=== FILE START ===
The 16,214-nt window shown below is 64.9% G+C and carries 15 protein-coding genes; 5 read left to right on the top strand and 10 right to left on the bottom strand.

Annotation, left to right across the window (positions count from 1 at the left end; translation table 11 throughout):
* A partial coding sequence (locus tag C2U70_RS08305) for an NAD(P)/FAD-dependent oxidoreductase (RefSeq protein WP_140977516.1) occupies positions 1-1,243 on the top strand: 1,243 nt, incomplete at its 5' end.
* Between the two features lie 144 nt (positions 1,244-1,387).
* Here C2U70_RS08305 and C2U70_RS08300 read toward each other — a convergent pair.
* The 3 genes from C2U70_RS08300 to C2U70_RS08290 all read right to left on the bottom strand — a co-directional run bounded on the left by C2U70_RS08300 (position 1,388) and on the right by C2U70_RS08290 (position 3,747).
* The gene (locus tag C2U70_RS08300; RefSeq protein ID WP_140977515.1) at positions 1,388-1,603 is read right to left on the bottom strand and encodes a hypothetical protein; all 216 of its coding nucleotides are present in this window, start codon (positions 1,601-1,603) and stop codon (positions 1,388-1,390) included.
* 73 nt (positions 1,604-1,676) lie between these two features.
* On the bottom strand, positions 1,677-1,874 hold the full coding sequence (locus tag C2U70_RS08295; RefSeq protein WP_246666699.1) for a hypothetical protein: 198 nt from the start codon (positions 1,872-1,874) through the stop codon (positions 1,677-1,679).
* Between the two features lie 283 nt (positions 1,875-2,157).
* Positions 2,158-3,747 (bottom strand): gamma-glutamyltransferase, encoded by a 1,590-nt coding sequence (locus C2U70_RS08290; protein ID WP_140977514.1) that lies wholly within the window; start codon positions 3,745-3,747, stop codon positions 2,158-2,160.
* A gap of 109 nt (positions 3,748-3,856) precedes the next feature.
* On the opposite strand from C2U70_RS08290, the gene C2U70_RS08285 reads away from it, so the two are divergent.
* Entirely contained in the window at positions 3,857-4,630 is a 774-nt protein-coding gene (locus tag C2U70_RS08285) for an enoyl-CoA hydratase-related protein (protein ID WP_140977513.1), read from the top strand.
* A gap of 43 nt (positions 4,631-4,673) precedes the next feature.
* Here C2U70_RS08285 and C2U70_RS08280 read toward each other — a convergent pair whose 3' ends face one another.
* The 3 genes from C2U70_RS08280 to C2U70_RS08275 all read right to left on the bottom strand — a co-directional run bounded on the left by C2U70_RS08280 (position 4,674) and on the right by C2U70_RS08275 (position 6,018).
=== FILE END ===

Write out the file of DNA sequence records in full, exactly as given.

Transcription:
The 16,214-nt window shown below is 64.9% G+C and carries 15 protein-coding genes; 5 read left to right on the top strand and 10 right to left on the bottom strand.

Annotation, left to right across the window (positions count from 1 at the left end; translation table 11 throughout):
* A partial coding sequence (locus tag C2U70_RS08305) for an NAD(P)/FAD-dependent oxidoreductase (RefSeq protein WP_140977516.1) occupies positions 1-1,243 on the top strand: 1,243 nt, incomplete at its 5' end.
* Between the two features lie 144 nt (positions 1,244-1,387).
* Here C2U70_RS08305 and C2U70_RS08300 read toward each other — a convergent pair.
* The 3 genes from C2U70_RS08300 to C2U70_RS08290 all read right to left on the bottom strand — a co-directional run bounded on the left by C2U70_RS08300 (position 1,388) and on the right by C2U70_RS08290 (position 3,747).
* The gene (locus tag C2U70_RS08300; RefSeq protein ID WP_140977515.1) at positions 1,388-1,603 is read right to left on the bottom strand and encodes a hypothetical protein; all 216 of its coding nucleotides are present in this window, start codon (positions 1,601-1,603) and stop codon (positions 1,388-1,390) included.
* 73 nt (positions 1,604-1,676) lie between these two features.
* On the bottom strand, positions 1,677-1,874 hold the full coding sequence (locus tag C2U70_RS08295; RefSeq protein WP_246666699.1) for a hypothetical protein: 198 nt from the start codon (positions 1,872-1,874) through the stop codon (positions 1,677-1,679).
* Between the two features lie 283 nt (positions 1,875-2,157).
* Positions 2,158-3,747 (bottom strand): gamma-glutamyltransferase, encoded by a 1,590-nt coding sequence (locus C2U70_RS08290; protein ID WP_140977514.1) that lies wholly within the window; start codon positions 3,745-3,747, stop codon positions 2,158-2,160.
* A gap of 109 nt (positions 3,748-3,856) precedes the next feature.
* On the opposite strand from C2U70_RS08290, the gene C2U70_RS08285 reads away from it, so the two are divergent.
* Entirely contained in the window at positions 3,857-4,630 is a 774-nt protein-coding gene (locus tag C2U70_RS08285) for an enoyl-CoA hydratase-related protein (protein ID WP_140977513.1), read from the top strand.
* A gap of 43 nt (positions 4,631-4,673) precedes the next feature.
* Here C2U70_RS08285 and C2U70_RS08280 read toward each other — a convergent pair whose 3' ends face one another.
* The 3 genes from C2U70_RS08280 to C2U70_RS08275 all read right to left on the bottom strand — a co-directional run bounded on the left by C2U70_RS08280 (position 4,674) and on the right by C2U70_RS08275 (position 6,018).